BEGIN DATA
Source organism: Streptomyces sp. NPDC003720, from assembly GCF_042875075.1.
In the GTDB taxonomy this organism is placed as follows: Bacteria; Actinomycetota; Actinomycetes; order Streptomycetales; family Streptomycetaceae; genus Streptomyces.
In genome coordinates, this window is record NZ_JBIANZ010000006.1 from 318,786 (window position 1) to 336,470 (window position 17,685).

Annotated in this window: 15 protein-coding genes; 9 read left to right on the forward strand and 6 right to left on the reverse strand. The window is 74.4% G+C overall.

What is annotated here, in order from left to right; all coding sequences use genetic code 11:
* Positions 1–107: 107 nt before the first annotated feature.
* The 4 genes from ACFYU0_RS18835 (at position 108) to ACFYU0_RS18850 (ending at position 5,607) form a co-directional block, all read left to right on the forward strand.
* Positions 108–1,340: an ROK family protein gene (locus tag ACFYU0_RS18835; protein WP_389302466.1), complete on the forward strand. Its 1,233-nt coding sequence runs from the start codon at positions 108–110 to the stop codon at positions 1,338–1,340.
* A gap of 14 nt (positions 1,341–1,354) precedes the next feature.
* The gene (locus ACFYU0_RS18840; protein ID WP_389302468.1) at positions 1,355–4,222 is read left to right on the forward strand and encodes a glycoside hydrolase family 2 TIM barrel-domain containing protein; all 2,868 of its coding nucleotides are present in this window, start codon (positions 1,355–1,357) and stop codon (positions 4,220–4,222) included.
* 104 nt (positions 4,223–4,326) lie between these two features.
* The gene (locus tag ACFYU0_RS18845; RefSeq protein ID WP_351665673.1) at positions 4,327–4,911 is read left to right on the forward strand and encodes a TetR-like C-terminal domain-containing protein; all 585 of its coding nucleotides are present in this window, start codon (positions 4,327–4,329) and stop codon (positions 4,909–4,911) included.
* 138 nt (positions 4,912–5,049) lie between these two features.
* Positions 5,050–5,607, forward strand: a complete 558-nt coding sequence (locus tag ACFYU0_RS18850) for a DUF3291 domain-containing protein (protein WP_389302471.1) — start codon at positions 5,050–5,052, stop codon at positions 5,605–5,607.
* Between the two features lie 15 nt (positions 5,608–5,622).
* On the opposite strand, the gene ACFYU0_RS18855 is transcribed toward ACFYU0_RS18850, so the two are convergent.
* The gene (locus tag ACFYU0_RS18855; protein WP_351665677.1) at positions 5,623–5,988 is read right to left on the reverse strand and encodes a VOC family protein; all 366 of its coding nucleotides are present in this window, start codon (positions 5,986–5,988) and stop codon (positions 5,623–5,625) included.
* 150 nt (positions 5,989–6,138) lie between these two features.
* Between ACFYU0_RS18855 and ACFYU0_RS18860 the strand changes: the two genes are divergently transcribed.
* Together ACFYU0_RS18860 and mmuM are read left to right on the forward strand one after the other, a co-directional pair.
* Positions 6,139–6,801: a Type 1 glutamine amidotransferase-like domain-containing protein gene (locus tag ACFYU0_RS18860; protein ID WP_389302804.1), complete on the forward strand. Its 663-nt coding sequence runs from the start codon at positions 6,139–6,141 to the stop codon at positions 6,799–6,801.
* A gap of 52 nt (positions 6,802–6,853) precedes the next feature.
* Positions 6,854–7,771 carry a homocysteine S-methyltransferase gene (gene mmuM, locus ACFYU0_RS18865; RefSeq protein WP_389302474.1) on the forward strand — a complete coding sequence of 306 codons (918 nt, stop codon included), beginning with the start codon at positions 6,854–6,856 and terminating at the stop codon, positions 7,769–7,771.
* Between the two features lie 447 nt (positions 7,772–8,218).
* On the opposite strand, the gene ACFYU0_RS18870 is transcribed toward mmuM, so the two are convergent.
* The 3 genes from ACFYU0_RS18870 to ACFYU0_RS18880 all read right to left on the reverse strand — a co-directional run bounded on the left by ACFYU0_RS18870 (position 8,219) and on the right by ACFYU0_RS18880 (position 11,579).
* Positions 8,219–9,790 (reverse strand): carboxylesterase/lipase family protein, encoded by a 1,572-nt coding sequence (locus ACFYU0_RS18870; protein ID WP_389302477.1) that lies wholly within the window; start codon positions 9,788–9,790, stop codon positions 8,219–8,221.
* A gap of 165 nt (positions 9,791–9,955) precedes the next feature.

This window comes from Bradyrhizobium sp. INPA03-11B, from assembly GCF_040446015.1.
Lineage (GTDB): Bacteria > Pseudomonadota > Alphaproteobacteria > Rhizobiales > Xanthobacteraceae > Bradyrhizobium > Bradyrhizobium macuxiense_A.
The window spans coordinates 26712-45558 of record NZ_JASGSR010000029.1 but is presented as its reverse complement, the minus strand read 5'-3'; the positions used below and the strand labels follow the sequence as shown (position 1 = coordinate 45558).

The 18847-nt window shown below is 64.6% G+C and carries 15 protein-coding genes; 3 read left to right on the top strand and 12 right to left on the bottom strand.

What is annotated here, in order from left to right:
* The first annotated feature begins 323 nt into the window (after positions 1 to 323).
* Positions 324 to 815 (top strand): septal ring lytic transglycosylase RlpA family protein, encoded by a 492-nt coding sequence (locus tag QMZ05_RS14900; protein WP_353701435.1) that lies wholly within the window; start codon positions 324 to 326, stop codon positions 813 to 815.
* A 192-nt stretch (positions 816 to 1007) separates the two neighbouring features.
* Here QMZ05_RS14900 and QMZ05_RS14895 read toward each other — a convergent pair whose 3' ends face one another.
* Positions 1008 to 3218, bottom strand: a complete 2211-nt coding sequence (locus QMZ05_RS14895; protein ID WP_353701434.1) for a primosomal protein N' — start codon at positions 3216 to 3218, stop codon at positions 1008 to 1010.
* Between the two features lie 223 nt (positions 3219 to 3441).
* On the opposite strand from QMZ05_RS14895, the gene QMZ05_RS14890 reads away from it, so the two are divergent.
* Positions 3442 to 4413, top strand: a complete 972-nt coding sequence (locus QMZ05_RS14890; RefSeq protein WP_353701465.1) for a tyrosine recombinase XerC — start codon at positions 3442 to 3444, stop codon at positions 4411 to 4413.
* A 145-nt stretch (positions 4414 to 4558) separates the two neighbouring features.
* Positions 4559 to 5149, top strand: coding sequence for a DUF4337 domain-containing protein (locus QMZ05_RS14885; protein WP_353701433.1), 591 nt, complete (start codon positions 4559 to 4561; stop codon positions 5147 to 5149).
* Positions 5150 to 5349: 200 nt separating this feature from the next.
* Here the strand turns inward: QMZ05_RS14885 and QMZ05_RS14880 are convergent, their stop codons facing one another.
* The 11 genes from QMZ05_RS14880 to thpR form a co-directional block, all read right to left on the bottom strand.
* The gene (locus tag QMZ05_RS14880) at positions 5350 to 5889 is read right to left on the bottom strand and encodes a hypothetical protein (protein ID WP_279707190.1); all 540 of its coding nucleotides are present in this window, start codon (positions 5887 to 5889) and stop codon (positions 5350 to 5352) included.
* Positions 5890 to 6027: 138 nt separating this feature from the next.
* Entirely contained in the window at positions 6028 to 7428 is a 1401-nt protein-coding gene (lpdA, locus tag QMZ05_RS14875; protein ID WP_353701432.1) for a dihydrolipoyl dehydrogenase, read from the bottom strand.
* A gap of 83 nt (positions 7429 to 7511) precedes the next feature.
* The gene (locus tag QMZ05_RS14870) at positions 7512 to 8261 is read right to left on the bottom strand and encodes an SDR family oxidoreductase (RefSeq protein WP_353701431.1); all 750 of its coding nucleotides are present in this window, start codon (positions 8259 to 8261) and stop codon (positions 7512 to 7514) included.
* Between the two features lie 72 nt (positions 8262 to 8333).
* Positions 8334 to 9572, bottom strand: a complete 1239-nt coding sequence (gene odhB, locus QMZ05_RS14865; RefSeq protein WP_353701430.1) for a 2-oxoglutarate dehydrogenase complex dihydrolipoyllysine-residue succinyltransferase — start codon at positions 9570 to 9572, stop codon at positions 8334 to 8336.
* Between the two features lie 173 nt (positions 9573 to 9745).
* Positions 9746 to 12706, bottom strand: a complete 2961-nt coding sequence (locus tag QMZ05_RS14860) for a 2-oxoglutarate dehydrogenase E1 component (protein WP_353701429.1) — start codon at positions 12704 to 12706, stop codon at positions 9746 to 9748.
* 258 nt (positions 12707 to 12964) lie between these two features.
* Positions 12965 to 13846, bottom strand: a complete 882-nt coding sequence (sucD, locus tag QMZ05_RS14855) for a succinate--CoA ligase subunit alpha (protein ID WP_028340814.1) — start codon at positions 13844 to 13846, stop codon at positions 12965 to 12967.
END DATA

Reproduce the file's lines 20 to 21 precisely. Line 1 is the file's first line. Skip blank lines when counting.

* Together ACFYU0_RS18860 and mmuM are read left to right on the forward strand one after the other, a co-directional pair.
* Positions 6,139–6,801: a Type 1 glutamine amidotransferase-like domain-containing protein gene (locus tag ACFYU0_RS18860; protein ID WP_389302804.1), complete on the forward strand. Its 663-nt coding sequence runs from the start codon at positions 6,139–6,141 to the stop codon at positions 6,799–6,801.